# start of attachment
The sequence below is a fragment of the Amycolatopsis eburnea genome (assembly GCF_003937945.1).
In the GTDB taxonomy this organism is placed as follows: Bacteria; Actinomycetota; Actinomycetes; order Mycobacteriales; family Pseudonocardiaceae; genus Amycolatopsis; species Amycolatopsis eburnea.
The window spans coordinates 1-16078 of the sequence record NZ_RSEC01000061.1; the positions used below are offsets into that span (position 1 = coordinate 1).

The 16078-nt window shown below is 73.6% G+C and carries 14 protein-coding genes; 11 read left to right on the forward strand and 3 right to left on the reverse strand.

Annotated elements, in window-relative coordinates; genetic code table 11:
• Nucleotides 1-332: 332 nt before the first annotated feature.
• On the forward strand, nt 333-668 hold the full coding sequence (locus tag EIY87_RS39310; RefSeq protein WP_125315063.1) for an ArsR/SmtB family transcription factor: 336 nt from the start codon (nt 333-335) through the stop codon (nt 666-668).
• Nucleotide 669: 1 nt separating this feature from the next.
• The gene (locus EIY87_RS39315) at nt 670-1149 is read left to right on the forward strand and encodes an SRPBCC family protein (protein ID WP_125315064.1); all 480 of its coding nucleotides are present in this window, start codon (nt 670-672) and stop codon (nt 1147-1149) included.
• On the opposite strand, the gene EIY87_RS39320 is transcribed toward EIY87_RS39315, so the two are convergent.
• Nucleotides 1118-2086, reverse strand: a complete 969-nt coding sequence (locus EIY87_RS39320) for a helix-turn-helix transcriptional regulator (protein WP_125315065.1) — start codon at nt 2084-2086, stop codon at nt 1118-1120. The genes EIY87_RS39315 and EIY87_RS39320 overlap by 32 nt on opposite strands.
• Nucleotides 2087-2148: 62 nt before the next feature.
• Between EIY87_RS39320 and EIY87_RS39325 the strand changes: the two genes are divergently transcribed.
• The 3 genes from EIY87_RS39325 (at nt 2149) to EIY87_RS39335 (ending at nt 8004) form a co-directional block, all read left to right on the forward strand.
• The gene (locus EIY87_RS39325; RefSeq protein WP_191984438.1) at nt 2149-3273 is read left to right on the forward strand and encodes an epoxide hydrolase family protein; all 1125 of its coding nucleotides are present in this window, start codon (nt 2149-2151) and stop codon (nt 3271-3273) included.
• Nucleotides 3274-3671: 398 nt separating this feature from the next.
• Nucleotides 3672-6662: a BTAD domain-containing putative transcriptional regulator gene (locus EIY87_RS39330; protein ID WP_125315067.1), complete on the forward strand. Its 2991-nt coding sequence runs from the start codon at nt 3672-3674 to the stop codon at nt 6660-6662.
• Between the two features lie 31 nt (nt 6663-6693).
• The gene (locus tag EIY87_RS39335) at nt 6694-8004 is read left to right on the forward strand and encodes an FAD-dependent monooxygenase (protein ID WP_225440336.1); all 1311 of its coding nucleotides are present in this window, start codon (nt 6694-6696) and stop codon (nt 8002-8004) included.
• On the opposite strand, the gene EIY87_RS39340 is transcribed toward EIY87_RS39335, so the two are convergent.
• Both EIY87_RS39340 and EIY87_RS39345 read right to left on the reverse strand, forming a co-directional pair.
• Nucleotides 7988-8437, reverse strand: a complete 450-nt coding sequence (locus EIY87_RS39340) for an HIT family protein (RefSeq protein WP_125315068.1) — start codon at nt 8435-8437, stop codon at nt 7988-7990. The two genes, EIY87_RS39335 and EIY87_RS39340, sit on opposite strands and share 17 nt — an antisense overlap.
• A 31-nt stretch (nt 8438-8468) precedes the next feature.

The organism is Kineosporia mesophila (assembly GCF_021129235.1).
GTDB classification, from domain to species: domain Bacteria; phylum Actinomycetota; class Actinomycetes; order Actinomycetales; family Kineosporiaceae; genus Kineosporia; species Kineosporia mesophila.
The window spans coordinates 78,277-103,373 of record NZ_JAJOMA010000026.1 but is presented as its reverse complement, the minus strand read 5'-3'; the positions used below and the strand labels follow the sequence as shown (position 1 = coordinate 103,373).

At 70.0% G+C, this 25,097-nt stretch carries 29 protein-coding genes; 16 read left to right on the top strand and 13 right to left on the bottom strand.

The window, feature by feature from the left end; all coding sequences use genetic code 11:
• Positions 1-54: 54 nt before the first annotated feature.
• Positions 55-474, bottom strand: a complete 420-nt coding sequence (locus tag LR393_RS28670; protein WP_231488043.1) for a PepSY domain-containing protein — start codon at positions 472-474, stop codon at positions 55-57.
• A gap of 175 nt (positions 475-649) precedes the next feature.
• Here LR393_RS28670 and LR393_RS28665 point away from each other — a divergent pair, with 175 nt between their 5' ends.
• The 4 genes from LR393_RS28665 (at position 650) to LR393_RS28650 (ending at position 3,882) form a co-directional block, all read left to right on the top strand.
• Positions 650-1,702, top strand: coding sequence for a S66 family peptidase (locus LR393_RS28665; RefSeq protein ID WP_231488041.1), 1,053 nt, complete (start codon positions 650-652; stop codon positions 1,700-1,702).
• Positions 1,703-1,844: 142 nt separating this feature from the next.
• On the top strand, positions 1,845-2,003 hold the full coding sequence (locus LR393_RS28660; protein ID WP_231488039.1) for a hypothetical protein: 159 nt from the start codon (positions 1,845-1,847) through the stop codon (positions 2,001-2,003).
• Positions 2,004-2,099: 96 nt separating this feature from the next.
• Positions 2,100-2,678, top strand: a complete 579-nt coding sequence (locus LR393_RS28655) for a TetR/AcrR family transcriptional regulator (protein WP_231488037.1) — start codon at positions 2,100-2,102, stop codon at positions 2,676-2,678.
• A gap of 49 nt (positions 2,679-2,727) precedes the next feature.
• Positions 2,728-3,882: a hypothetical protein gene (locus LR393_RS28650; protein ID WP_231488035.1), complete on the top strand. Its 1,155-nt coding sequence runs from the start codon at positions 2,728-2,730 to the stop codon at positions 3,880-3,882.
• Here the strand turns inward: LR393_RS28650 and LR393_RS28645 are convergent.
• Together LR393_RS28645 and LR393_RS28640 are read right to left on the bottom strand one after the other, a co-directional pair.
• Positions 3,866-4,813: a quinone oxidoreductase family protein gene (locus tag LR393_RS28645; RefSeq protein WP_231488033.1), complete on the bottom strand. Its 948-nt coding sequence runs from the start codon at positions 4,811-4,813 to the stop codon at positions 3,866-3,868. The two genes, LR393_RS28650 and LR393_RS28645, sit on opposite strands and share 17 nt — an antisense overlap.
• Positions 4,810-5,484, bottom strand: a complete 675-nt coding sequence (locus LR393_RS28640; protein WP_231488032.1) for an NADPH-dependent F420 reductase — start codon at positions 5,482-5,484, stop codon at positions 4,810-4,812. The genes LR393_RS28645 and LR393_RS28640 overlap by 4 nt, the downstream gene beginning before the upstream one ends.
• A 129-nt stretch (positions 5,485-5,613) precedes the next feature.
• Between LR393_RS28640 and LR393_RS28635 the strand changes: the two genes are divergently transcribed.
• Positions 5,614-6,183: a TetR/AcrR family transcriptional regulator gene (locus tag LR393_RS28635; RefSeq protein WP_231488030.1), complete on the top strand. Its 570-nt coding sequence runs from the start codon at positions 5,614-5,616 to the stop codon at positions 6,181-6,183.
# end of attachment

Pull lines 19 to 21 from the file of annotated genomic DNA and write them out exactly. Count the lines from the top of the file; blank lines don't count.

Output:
• The gene (locus tag EIY87_RS39335) at nt 6694-8004 is read left to right on the forward strand and encodes an FAD-dependent monooxygenase (protein ID WP_225440336.1); all 1311 of its coding nucleotides are present in this window, start codon (nt 6694-6696) and stop codon (nt 8002-8004) included.
• On the opposite strand, the gene EIY87_RS39340 is transcribed toward EIY87_RS39335, so the two are convergent.
• Both EIY87_RS39340 and EIY87_RS39345 read right to left on the reverse strand, forming a co-directional pair.